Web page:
Disability Practice in the Spotlight
Covid-19 has upturned everyone’s plans for 2020, creating a climate of uncertainty and a sense that nothing will be as it was before. It’s enough to unsettle even the most seasoned academic team or dedicated student.
But with the disruption has come opportunities, according to Callum Corkill, Accessibility Technologist for UniAccess at the University of Western Australia (UWA).
UWA began the year as a largely on-campus institution, but halfway through the semester made the pivot to fully online learning for its students. Of course, that meant staff had to make the switch along with their charges.
“This move has led to some challenging issues UniAccess has had to work through,” Callum admits. A significant impact for Callum was in providing captioned content.
After the initial move there was an increase in the number of students who required captioned lectures, tutorials, labs, prelabs and meeting videos. For the first few weeks after the transition, much of his time was spent organising and scheduling the captioning of content of all kinds with the help of the UniAccess team. “The move to entirely online delivery impeded many students who had previously been coping while classes were in person,” he explains.
Even before staff and students began working and learning from home, UWA had begun offering appointments via phone or video chat – which came with their own teething issues. But what they did do was help the support team become comfortable in working in that sort of environment. “I also found video appointments quite tricky when trying to teach new students how to use accessible software and the latest technology, although screen sharing did help, it's not as easy as when you're there in person,” Callum says.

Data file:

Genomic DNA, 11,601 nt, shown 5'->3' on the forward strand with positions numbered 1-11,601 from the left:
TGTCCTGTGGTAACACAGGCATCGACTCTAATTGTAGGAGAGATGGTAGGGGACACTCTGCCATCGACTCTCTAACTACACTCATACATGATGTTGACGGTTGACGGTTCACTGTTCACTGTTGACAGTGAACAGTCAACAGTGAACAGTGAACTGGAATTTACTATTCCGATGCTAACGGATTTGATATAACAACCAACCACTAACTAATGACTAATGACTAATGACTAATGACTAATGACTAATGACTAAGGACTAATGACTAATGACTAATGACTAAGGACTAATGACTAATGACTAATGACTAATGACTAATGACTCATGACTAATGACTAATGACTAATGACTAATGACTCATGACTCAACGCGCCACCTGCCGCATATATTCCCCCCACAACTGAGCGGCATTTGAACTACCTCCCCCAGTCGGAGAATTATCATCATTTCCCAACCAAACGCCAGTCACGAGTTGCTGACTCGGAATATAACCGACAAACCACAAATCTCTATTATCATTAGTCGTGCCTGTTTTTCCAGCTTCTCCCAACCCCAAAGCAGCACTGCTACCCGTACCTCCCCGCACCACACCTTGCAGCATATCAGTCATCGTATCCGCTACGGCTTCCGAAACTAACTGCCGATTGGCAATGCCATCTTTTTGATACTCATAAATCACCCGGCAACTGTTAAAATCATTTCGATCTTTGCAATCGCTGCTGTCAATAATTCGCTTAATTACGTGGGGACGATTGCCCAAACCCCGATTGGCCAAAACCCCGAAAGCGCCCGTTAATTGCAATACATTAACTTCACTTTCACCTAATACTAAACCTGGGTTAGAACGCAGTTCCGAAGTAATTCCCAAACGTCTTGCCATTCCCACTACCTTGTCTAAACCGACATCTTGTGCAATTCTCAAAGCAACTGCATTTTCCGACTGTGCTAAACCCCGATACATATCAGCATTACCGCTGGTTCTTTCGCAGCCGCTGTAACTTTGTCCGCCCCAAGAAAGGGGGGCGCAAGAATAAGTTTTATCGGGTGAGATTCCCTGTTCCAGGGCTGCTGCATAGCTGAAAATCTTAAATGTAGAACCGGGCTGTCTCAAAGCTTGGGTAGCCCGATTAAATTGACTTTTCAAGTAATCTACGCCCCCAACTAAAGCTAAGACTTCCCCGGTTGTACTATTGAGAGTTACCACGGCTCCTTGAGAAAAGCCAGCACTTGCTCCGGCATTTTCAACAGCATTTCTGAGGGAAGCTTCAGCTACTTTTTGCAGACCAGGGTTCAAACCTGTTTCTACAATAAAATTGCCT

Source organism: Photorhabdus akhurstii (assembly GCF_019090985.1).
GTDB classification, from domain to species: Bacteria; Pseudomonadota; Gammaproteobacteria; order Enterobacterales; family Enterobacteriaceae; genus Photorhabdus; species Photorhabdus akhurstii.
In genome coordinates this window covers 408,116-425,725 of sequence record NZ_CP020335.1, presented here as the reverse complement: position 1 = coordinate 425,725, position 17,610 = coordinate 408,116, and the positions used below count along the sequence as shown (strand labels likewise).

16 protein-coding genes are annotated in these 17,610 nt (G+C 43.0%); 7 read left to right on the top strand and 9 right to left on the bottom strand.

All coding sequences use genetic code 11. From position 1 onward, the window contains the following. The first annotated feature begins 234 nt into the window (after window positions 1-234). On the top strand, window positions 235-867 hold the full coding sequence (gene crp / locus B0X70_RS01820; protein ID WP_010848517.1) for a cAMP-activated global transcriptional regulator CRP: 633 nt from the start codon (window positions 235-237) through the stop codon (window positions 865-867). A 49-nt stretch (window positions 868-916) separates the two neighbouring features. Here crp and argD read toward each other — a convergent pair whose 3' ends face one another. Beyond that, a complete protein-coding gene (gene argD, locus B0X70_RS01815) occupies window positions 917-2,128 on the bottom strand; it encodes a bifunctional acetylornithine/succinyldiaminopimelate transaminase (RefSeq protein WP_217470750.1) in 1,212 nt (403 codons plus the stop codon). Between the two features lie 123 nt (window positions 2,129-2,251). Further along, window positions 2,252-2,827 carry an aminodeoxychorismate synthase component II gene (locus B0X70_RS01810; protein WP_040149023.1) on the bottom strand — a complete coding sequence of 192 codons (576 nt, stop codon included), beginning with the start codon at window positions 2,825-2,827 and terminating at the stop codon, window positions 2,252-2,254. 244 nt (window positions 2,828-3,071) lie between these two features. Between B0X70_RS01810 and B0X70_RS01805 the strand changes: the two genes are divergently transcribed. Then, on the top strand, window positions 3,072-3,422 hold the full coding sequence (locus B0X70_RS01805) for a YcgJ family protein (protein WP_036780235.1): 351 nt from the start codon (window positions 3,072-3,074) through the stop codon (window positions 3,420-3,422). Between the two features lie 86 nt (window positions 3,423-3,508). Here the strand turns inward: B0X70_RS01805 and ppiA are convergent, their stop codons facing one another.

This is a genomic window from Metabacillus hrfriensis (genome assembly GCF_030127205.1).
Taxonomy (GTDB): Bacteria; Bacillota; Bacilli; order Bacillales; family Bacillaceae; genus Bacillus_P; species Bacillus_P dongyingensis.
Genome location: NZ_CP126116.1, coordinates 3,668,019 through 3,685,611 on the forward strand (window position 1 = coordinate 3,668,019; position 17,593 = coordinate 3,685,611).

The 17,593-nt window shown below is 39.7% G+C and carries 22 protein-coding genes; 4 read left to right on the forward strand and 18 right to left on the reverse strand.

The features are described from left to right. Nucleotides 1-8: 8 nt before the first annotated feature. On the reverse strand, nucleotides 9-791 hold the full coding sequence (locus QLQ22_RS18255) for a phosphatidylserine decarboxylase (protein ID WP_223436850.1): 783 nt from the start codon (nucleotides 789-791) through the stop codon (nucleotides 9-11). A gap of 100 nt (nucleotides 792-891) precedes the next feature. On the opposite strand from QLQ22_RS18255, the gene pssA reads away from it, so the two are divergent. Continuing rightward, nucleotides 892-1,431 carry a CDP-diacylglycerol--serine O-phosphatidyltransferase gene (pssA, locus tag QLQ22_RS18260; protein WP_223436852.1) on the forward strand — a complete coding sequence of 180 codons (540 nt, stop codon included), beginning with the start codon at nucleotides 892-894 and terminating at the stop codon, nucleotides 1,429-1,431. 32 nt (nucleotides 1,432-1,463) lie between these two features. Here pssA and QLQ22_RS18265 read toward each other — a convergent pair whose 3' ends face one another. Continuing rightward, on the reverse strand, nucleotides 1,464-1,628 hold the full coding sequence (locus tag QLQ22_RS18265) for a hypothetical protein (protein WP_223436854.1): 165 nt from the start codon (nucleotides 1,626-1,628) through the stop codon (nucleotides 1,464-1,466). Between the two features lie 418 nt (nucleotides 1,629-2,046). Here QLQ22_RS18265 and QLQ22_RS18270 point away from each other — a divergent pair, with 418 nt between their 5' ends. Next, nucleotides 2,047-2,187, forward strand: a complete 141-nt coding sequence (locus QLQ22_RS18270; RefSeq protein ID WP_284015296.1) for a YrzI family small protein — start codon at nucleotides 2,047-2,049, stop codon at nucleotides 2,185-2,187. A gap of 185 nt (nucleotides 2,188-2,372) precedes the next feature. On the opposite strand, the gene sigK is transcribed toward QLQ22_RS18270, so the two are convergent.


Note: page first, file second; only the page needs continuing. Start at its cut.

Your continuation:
There have been other exciting developments at UWA in recent years.
Prior to 2019 there were two adjustments that could be made to students’ lectures, depending on their accessibility requirements: captions from a service that Callum describes as “costly and prone to delays”, or the provision of lecture notes that came from a UniAccess casual note taker.
“Captioning lecture content is obviously preferable as captions created for UniAccess students are able to be viewed by all students in a unit, and it's been shown that students taking their own notes retain much more information than those who are simply given notes,” Callum says.
“But because of the high cost, as well as delays in the service, it was not feasible except in a very targeted manner.”
So, in 2019, the UWA Education Enhancement Unit (the EEU) approached UniAccess to talk about their pilot of a new technology: automatic speech recognition, or ASR.
This technology was already part of the Echo360 platform that UWA uses to host its lectures and using computer AI could create a transcript in just a few hours.
Another benefit to the new technology, according to Callum, was that ASR cost only a few dollars per hour, compared to the several hundred dollars per hour that captioning could cost.